Opinions
Dawn Muenchrath/the Gauntlet

A visual sweetener to a sour abortion debate

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It’s that time of year again to pull one of two dusty abortion arguments off the proverbial shelf, if anyone can still muster the energy. Despite their controversial history with the University of Calgary since 2006, the Campus Pro-Life Club has once again erected the same grotesque, graphic display of aborted fetuses smack dab in the middle of campus, and their pro-choice opponents are once again offended for the same reasons as last year.

On Nov. 4–5 pro-life activists stood across from their pro-choice counterparts on either side of an abandoned pathway. Streams of weary students moved by, giving the area a wide berth so as not to become trapped in a futile dispute. A lone security vehicle sat in the periphery, and the general atmosphere was decidedly apathetic. Abortion at the U of C has become an obstinate, repetitive and arbitrary debate.

The pro-life demonstrations this year were different because of their apparent insignificance. The attempts of the Canadian Centre for Bio-Ethical Reform to display pro-life signs all over the city’s major roadways have drawn little attention from media groups. One response on AM 770’s broadcast to the Canadian Centre’s efforts was a concern about the potential distraction to drivers, which was perhaps a sarcastic attempt to derail the actual issue.

Pro-life activists have now effectively desensitized Calgary, as well as the majority of the students at U of C, to this annual display. The once shocking photos of aborted fetuses have dwindled into a trivial annoyance, and the term ‘activist’ seems inapplicable to the Campus Pro-Life loiterers who stand idly in front of their signs like road obstacles. Even their pro-choice opponents have resorted to offering passersby hot chocolate in order to provoke interest.

The abortion debate will be contentious for a long time and is worthy of meaningful consideration. But perhaps the most discouraging aspect of this exhibition is the deviation from logical discussion, which has now been replaced by tired rhetoric and mass appeals to sentimentality. Thoughtful conversation and legitimate academic debate regarding one of the world’s most controversial topics has deteriorated into a yawnfest as this yearly ritual enters the running for U of C’s longest, most unpopular standing tradition.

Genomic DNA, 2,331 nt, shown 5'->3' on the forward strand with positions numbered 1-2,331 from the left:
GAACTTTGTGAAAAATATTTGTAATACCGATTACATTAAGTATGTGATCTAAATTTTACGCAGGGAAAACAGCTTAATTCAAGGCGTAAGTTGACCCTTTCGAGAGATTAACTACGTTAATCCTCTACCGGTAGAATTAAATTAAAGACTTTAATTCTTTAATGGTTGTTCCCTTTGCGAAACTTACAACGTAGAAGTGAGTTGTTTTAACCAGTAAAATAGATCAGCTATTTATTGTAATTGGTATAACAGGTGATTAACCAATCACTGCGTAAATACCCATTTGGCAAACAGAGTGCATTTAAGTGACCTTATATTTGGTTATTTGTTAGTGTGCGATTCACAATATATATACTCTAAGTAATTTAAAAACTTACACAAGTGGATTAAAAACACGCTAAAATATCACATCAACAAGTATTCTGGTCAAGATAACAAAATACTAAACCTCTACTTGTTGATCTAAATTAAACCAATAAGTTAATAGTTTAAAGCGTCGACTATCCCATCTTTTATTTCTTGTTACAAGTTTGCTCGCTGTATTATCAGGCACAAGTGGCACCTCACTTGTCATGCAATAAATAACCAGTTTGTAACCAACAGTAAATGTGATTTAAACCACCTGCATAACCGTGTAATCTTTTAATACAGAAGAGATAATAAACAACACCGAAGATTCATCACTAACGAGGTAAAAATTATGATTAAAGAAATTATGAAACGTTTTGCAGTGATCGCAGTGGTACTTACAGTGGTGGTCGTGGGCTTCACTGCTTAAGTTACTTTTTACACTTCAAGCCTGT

This year’s Calgary Film Festival revived the necessity of the debate by featuring a particularly poignant documentary. After Tiller follows the lives of the last four doctors willing and able to perform late term abortions in the United States after the murder of Dr. George Tiller in 2009 by an anti-abortion activist. The film is an admirable effort to thoughtfully and realistically represent the complexities of the abortion issue, elevating the dispute above the vulgarity of a few hyperbolic photographs of aborted fetuses. The viewer is given an uncomfortably intimate perspective as woman after woman enters the doctors’ offices saddled with a difficult and complex dilemma. The film emphasizes the individuality of these women, each with their own story and reasons for entering the clinic, and follows the ensuing ethical considerations and debate that each case demands. The audience watches with a visceral confliction as the doctors navigate the implications of each decision and abortion they perform. Each doctor continually re-evaluates their decision to perform abortions and all point to the strain their work takes on them and their patients.

After Tiller accomplishes precisely what Campus Pro-Life refuses to do: open up a multifaceted, academic debate about an ethical issue. In the shadow of this brave film the yearly fiasco on campus looks pitiful, not because of Campus Pro-Life’s offensive tactics, but because they aren’t saying much at all anymore.

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